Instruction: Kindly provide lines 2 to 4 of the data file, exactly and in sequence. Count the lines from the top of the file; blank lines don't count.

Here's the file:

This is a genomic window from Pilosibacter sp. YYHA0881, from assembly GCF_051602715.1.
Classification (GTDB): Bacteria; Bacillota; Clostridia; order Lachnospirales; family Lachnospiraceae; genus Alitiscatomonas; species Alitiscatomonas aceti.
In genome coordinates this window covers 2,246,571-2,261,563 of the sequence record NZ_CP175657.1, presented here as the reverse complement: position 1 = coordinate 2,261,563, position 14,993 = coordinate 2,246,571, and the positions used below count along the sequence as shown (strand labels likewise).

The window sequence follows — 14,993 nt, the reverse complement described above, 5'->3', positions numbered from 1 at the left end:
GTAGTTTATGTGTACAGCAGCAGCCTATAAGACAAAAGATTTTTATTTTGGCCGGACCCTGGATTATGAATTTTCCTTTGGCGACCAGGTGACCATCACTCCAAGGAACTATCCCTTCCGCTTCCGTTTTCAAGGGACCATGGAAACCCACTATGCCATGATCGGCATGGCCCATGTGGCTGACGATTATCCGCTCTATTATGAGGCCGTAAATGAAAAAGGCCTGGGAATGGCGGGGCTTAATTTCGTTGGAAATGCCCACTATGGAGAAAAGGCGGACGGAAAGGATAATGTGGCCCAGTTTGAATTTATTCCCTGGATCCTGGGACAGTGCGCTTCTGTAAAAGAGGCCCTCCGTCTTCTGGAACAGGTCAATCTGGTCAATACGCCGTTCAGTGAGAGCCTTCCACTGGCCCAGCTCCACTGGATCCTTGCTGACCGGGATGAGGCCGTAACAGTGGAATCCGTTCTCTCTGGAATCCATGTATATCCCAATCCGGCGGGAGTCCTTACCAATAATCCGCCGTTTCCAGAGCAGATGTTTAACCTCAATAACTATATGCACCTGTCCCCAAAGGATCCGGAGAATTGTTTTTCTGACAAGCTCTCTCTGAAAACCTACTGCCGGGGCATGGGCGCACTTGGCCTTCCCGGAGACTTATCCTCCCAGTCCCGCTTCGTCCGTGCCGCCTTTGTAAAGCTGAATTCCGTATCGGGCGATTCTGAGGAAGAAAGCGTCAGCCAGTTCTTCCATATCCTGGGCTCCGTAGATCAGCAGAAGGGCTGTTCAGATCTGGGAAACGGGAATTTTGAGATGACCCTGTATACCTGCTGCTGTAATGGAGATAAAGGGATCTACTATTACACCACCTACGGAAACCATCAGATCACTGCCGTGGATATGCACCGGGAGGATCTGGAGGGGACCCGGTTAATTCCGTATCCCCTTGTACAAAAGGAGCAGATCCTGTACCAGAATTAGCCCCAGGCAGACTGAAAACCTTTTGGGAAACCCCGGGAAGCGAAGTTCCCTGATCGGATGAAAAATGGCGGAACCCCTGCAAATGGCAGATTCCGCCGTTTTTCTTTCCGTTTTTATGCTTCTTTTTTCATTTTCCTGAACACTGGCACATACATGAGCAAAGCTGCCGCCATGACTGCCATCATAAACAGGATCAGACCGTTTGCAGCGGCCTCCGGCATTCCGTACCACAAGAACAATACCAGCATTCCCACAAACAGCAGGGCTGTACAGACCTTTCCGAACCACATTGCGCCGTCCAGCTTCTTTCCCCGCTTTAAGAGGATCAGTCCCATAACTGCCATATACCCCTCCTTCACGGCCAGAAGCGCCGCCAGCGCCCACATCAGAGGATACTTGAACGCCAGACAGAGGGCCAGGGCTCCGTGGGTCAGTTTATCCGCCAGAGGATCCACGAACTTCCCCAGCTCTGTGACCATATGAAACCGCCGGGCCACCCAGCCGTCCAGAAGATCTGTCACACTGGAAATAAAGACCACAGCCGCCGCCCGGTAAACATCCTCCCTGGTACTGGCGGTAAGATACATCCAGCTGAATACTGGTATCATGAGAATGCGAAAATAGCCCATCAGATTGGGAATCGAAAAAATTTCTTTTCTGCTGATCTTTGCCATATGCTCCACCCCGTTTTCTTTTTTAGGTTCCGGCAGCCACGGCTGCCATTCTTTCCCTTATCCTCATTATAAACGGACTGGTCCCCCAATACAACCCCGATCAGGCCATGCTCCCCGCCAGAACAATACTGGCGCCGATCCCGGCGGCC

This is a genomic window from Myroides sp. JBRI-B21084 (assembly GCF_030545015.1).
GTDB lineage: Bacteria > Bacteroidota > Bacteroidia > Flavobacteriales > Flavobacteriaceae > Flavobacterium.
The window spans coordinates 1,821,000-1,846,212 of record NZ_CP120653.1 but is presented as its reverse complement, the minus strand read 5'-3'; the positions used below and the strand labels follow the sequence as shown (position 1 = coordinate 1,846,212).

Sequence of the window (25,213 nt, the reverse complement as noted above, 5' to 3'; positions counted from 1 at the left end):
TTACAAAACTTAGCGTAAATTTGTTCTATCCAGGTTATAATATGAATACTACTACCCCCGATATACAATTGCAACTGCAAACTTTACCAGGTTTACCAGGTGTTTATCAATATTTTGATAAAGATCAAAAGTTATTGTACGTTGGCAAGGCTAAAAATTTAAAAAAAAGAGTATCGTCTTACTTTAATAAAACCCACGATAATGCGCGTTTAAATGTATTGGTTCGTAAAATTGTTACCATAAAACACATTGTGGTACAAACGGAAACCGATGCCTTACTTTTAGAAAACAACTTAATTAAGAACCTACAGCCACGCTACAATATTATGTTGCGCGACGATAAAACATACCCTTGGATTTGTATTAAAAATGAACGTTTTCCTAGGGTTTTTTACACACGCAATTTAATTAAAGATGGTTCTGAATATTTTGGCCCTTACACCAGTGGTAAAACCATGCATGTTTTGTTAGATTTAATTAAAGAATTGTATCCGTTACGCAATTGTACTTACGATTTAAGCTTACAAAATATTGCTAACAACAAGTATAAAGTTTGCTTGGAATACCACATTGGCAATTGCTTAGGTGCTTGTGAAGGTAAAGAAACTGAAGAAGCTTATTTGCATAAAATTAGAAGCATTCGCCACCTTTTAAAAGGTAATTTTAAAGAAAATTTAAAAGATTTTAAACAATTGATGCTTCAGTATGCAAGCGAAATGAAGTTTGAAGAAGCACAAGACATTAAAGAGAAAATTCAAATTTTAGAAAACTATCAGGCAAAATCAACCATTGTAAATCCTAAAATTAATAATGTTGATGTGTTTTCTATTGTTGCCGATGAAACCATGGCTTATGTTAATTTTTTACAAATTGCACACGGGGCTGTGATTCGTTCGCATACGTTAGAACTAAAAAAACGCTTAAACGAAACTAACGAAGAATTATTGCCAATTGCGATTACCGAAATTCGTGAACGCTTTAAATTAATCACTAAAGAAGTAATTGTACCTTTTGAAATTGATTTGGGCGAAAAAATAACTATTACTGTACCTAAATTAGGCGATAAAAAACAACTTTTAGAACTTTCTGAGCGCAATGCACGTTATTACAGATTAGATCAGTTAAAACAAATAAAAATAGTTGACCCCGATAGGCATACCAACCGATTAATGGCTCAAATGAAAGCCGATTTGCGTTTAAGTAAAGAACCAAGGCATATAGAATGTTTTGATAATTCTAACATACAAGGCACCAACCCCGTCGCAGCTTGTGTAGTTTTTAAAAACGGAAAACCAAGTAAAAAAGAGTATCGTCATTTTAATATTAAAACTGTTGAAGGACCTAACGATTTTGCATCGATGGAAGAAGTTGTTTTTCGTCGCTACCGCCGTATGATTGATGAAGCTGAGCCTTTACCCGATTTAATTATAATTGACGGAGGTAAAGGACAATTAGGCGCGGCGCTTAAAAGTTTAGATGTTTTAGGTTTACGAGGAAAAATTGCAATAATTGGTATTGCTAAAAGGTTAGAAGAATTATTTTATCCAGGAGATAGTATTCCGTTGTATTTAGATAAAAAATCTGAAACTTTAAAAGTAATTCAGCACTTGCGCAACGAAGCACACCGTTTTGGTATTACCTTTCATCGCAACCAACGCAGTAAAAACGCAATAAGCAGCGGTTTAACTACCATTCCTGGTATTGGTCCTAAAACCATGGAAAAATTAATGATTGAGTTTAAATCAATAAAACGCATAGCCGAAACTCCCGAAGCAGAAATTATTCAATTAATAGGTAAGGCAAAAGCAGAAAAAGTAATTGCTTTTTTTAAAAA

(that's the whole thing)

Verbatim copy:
Classification (GTDB): Bacteria; Bacillota; Clostridia; order Lachnospirales; family Lachnospiraceae; genus Alitiscatomonas; species Alitiscatomonas aceti.
In genome coordinates this window covers 2,246,571-2,261,563 of the sequence record NZ_CP175657.1, presented here as the reverse complement: position 1 = coordinate 2,261,563, position 14,993 = coordinate 2,246,571, and the positions used below count along the sequence as shown (strand labels likewise).

The window sequence follows — 14,993 nt, the reverse complement described above, 5'->3', positions numbered from 1 at the left end: